A University of Arkansas at Little Rock student and alum are among the artists who are creating beautiful works of art to bring images of peace to life along 7th Street in Little Rock.
Nicole Stewart, a junior studio art major, and Talia Winkler, a 2019 UA Little Rock graduate, are among the artists who are working on this year’s 7th Street Peace Murals. In 2015, the 7th Street Peace Murals were started to commemorate Arkansas Peace Week.
Every year, local artists gather during Arkansas Peace Week to collaborate on the murals to send a message of inclusion and peace to the Little Rock community. Arkansas Peace Week coincides with the United Nations Day of Peace, which is celebrated during the third week of September.
“Artists work better together is a group where they can intermingle, come up with new ideas, and create new projects,” Stewart said. “The 7th Street Peace Murals really does that for artists, musicians, and poets of all kinds. There is a community that is being created by us being there and painting and fighting against the evil that is going on in the world. This shines a lot on how much we need art programs in the world right now.”
Although Peace Week ended Sept. 27, Stewart, Winkler, and other artists are still hard at work completing the murals they started. Winkler created a mural of Breonna Taylor, a 26-year-old Black woman who was killed in March by police who were executing a search warrant in her Louisville, Kentucky, apartment. Winkler is also working on a mural featuring Elijah McClain, a 23-year old Black man who died in Aurora, Colorado, last year after being stopped by the police.
Meanwhile, Stewart completed murals of T.C. Edwards, a Little Rock musician who was shot and killed in 2014 and whose death remains unsolved, and former 9th Street, Little Rock’s black business district.
“I saw the documentary ‘Dreamland’ at UA Little Rock, and I didn’t realize how much history and culture were a part of this Black business district that was wiped away,” Stewart said. “I thought it was important to document that part of our city’s history.”
She used black and white photographs of the former 9th Street corridor to try to paint as many businesses as possible. Stewart said she was visited by many former residents of 9th Street, who enjoyed the experience of reliving past memories.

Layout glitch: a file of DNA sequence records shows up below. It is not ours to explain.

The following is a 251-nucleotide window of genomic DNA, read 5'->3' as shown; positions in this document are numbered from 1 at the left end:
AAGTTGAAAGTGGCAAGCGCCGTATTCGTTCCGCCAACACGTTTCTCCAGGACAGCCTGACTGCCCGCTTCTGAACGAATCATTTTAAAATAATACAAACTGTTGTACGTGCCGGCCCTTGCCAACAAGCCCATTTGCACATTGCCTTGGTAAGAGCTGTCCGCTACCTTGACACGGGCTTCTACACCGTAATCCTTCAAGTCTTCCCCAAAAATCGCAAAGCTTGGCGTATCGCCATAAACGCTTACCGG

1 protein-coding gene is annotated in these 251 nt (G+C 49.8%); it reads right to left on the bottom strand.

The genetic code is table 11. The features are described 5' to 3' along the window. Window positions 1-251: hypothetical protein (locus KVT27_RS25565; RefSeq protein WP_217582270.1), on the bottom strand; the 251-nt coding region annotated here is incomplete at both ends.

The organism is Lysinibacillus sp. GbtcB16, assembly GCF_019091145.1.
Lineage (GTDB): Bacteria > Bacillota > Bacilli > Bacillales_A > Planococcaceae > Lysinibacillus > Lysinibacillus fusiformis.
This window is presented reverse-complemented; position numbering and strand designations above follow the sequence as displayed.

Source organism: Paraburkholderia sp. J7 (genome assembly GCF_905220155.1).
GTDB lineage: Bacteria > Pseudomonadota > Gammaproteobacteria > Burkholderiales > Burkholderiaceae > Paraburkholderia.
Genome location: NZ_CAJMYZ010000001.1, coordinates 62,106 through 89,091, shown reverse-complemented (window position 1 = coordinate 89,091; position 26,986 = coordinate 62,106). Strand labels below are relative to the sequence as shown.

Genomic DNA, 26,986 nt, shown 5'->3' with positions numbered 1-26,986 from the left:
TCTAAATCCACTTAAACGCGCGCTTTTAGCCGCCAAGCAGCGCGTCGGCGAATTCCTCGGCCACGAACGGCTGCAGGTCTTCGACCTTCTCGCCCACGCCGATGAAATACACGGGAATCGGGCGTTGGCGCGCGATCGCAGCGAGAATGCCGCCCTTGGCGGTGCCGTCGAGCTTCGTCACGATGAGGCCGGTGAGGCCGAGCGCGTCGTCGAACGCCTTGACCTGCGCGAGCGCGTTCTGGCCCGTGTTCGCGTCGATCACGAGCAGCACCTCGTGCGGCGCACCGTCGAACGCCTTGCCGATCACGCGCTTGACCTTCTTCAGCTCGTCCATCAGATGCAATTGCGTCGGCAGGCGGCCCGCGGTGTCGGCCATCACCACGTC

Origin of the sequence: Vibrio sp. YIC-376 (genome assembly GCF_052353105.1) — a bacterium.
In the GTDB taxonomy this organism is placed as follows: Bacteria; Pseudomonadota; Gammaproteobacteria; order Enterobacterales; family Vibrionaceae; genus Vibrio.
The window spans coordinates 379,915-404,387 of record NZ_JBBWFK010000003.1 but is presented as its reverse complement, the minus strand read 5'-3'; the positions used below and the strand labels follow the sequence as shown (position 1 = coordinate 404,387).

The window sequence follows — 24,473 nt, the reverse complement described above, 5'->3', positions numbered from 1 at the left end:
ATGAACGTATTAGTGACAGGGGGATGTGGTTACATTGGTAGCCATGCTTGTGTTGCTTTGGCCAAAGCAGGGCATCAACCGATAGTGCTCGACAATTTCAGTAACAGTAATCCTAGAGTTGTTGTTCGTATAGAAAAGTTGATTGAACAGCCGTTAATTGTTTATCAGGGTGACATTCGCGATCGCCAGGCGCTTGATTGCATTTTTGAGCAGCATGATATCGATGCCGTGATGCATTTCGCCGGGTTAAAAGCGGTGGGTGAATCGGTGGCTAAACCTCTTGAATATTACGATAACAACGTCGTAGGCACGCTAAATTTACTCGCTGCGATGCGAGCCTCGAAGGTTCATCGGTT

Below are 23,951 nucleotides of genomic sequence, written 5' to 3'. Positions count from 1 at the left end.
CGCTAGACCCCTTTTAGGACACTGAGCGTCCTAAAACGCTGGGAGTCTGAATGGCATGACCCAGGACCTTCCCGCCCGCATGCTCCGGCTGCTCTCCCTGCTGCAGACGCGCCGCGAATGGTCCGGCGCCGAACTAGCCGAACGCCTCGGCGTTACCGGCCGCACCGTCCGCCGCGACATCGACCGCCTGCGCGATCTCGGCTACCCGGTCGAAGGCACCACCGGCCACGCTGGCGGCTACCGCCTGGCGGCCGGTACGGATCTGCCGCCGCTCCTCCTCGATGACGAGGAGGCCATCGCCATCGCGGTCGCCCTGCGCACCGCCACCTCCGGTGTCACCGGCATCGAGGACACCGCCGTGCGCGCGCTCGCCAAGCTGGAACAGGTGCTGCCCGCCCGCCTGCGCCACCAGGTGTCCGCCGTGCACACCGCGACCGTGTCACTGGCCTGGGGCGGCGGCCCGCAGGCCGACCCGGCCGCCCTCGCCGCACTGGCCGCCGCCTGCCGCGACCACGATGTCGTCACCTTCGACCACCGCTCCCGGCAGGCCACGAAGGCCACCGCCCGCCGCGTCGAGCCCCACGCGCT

“As I was painting, people would stop and tell me their memories of growing up in that neighborhood, going to church, listening to music, and eating in restaurants,” Steward said. “A lot of people gave me new information to represent places that I didn’t know existed. They knew because they lived it. Phyllis Brown, who is the sister of one of the Little Rock Nine, even told me a couple of stories about some of the places.”
The peace murals provide a way for the community to connect with the artists. People often honk their horns, wave, or come up to talk to the artists while they are working, but not everyone is supportive of the artistic movement. Some of the artwork on this year’s murals have been vandalized, though not Stewart or Winkler’s art. They say that the community and fellow artists have stepped up to restore the art.
“There are people who will let us know that they disagree with what we’re doing,” Stewart said. “The content of our art is stirring emotions. No matter how much vandalism happens, we are always going to be back the next day painting over it and making the murals bigger and better.”
Winkler said the artists strive to answer hate with messages of love and inclusivity.
“We try to keep a positive, optimistic message,” Winkler said. “We don’t want to give these people the power to spread the hate and vitriol in their hearts. You can’t answer hate with hate.”
The next chance for the public to interact with the artists working on the 7th Street Peace Murals is Nov. 1, when they will hold a Day of the Dead Market.